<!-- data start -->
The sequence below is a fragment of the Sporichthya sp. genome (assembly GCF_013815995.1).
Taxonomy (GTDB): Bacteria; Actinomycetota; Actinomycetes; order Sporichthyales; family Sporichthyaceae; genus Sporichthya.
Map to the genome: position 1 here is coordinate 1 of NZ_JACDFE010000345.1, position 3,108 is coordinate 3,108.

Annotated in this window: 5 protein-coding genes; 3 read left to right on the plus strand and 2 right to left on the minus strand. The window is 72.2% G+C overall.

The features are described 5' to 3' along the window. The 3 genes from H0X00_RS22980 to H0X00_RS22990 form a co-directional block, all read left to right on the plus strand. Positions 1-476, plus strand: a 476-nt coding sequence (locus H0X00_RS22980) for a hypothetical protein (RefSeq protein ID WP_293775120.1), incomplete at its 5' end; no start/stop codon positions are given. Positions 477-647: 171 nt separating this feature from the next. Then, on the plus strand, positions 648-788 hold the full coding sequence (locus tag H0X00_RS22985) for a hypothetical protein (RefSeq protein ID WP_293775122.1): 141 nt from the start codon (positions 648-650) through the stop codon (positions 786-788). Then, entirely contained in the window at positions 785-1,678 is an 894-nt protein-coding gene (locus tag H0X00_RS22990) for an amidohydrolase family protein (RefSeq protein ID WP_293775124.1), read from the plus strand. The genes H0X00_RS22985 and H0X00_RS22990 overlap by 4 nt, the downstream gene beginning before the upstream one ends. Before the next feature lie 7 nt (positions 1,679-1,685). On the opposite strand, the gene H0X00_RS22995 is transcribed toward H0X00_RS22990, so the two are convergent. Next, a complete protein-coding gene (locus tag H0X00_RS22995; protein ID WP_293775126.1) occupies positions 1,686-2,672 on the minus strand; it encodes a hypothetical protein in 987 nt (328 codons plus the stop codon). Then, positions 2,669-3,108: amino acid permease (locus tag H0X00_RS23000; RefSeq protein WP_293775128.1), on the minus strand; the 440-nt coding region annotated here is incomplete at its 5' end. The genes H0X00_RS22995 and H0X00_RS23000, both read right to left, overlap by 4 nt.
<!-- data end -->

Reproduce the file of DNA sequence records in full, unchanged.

The sequence below is a fragment of the Sporichthya sp. genome (assembly GCF_013815995.1).
Taxonomy (GTDB): Bacteria; Actinomycetota; Actinomycetes; order Sporichthyales; family Sporichthyaceae; genus Sporichthya.
Map to the genome: position 1 here is coordinate 1 of NZ_JACDFE010000345.1, position 3,108 is coordinate 3,108.

Annotated in this window: 5 protein-coding genes; 3 read left to right on the plus strand and 2 right to left on the minus strand. The window is 72.2% G+C overall.

The features are described 5' to 3' along the window. The 3 genes from H0X00_RS22980 to H0X00_RS22990 form a co-directional block, all read left to right on the plus strand. Positions 1-476, plus strand: a 476-nt coding sequence (locus H0X00_RS22980) for a hypothetical protein (RefSeq protein ID WP_293775120.1), incomplete at its 5' end; no start/stop codon positions are given. Positions 477-647: 171 nt separating this feature from the next. Then, on the plus strand, positions 648-788 hold the full coding sequence (locus tag H0X00_RS22985) for a hypothetical protein (RefSeq protein ID WP_293775122.1): 141 nt from the start codon (positions 648-650) through the stop codon (positions 786-788). Then, entirely contained in the window at positions 785-1,678 is an 894-nt protein-coding gene (locus tag H0X00_RS22990) for an amidohydrolase family protein (RefSeq protein ID WP_293775124.1), read from the plus strand. The genes H0X00_RS22985 and H0X00_RS22990 overlap by 4 nt, the downstream gene beginning before the upstream one ends. Before the next feature lie 7 nt (positions 1,679-1,685). On the opposite strand, the gene H0X00_RS22995 is transcribed toward H0X00_RS22990, so the two are convergent. Next, a complete protein-coding gene (locus tag H0X00_RS22995; protein ID WP_293775126.1) occupies positions 1,686-2,672 on the minus strand; it encodes a hypothetical protein in 987 nt (328 codons plus the stop codon). Then, positions 2,669-3,108: amino acid permease (locus tag H0X00_RS23000; RefSeq protein WP_293775128.1), on the minus strand; the 440-nt coding region annotated here is incomplete at its 5' end. The genes H0X00_RS22995 and H0X00_RS23000, both read right to left, overlap by 4 nt.